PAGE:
Supplier ranking by multi-alternative proposal analysis for agile projects
This paper presents a way of analysing bids following tenders where the bidders can each submit several proposals with different trade-offs in cost-benefit potentials; so-called multi-alternative proposals.
What does the paper cover?
When tendering for a new IT project, bidders are usually required to submit their proposals according to specifications that have been defined by the client. Bidders present their proposals in detail, including functional aspects and budgetary issues, in what is meant to be a clear and unambiguous format.
Despite clear definitions in both the tender specifications and the bidders’ proposals, specifications and schedules often change during the course of a project.
Studies on IT project success show significant discrepancies in many projects’ functionality, schedule and budget. These, in turn, have led to the development of a wide range of software engineering and management methods which differ from ‘traditional’ ones. One such new method is agile, which assumes that clients’ needs and requirements are likely to change during the course of a project.
Agile projects nevertheless use traditional evaluation methods at the tender and contract stages that do not take into account the uncertainty of cost-benefit trade-offs, assuming instead that this is known from the outset. The authors argue that this assumption is counter to the agile manifesto.
The multi-alternative proposal analysis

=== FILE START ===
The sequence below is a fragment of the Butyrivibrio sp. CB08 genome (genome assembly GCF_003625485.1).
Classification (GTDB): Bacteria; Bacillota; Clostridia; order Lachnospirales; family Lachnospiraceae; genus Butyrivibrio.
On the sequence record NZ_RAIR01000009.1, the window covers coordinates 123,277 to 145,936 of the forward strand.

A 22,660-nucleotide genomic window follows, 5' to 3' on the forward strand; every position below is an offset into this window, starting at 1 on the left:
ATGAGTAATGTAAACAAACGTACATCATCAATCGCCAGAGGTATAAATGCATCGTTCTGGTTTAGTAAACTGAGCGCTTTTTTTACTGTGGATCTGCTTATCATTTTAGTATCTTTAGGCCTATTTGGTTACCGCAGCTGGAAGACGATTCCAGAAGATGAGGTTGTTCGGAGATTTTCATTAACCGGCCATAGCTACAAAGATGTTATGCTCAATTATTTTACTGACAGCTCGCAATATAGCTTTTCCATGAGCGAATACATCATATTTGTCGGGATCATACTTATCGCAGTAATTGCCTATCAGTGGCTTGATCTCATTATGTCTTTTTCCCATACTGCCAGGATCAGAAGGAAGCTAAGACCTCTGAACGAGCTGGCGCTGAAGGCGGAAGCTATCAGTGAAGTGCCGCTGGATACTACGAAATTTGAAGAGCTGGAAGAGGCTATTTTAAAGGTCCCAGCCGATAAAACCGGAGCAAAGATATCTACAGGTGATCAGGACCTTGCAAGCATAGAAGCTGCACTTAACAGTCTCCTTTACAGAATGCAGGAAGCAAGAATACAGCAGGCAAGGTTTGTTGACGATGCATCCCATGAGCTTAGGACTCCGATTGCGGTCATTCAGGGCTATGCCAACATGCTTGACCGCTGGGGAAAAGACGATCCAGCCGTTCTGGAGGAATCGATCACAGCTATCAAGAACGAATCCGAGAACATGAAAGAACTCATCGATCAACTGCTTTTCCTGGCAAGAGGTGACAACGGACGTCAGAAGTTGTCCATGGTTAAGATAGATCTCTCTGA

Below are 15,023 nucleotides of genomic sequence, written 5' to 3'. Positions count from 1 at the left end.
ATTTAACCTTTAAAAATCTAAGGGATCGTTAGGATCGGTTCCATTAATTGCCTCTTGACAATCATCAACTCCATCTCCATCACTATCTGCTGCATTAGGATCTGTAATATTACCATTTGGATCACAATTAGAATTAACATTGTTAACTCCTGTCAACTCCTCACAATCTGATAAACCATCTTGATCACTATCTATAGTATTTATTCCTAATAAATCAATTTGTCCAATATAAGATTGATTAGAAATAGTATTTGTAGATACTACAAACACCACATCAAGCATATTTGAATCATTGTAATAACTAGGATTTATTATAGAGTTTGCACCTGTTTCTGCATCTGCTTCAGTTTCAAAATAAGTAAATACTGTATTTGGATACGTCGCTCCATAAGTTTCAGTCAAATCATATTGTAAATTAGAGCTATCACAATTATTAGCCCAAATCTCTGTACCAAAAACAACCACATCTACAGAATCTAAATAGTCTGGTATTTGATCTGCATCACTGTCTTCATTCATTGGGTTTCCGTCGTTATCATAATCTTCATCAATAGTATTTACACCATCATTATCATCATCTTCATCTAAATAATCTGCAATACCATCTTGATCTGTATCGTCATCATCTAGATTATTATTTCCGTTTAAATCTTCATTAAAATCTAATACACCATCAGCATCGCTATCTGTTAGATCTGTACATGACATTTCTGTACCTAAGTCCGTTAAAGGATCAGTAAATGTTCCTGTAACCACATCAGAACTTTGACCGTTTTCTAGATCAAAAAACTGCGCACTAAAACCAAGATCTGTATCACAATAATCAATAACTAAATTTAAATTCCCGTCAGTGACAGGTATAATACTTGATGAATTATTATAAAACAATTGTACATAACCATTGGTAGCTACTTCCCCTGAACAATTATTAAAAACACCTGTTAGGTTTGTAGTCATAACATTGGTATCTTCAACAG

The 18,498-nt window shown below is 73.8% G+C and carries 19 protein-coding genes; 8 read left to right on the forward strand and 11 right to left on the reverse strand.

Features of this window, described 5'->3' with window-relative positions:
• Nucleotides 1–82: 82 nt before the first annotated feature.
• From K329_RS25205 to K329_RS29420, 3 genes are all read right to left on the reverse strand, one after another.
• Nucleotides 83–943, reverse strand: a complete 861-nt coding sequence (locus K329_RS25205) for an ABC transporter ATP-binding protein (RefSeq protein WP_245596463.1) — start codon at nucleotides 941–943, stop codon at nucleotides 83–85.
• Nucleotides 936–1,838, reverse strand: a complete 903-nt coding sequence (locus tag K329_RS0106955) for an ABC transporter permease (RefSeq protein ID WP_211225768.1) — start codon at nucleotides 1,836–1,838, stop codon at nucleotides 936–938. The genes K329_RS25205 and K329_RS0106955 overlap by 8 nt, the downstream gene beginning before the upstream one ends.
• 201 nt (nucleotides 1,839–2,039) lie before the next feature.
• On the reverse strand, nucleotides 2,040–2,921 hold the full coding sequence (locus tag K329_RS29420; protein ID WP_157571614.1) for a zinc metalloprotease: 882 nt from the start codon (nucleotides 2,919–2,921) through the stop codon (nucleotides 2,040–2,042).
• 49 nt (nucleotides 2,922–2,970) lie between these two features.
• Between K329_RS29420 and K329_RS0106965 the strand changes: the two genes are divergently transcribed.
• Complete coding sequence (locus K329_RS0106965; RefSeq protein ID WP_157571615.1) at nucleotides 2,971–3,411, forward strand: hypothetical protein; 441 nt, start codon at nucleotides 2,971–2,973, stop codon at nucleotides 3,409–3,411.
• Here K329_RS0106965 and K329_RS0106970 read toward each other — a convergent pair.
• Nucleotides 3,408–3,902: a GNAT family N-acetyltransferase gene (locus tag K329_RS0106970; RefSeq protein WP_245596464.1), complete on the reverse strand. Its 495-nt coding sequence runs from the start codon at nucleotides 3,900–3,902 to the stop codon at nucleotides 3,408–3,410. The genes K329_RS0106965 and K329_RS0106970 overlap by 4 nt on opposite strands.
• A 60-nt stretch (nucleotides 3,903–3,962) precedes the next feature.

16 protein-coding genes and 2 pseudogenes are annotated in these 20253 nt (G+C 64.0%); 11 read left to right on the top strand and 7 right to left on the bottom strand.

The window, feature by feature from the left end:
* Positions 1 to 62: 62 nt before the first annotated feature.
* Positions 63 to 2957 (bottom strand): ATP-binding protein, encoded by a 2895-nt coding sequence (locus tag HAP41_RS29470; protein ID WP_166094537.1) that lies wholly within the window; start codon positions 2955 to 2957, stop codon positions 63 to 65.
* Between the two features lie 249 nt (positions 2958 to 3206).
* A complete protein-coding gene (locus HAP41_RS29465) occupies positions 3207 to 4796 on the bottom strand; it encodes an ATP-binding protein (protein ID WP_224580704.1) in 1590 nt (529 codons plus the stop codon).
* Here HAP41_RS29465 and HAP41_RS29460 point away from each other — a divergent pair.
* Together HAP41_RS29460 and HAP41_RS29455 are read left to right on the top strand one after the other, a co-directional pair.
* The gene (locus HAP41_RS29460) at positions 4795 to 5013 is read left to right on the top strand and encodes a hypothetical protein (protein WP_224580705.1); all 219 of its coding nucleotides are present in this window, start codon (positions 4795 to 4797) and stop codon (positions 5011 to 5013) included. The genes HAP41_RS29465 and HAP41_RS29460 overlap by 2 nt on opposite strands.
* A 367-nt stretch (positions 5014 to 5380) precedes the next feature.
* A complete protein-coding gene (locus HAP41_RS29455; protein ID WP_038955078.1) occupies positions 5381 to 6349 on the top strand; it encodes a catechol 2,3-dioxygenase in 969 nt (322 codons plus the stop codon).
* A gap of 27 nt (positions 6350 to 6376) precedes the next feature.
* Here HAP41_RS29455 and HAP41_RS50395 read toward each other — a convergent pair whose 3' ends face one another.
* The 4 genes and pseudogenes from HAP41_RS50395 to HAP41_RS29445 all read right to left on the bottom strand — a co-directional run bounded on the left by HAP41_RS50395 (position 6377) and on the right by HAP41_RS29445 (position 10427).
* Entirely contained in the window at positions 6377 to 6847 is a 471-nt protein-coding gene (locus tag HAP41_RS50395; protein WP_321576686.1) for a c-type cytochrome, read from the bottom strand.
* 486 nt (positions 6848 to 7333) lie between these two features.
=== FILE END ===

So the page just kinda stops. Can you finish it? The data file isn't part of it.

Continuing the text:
The authors of this paper set out a method of analysing bids where each potential supplier can submit a variety of proposals. The method is referred to as the multi-alternative proposal analysis and allows clients to rank the suppliers rather than individual bids.
It builds on already developed graphical cost-benefit approaches and is not designed to replace them. The authors suggest a simple index, called the Area Under Cost-Benefit Curve (AUCB), for ranking the various suppliers and identifying the one who offers the most attractive set of alternatives for various situations which may occur during the course of a project.
By using this method, clients can rank the various suppliers without the need for the alternative bids to be identical.
The aim is to mirror the flexibility of agile concepts in the tender and contract stages, to create a better fit between formal contracts and reality.
The ideas behind the paper came from a mixture of agile and data mining concepts, and from approaches that allow for suppliers who provide multi-alternative proposals to be ranked in an objective manner, subject to the necessary inputs.
By adopting a method that allows each supplier to submit bids with alternative cost-benefit trade-offs, clients are better able to select the best bid for their circumstances, and ultimately achieve a successful outcome of their project.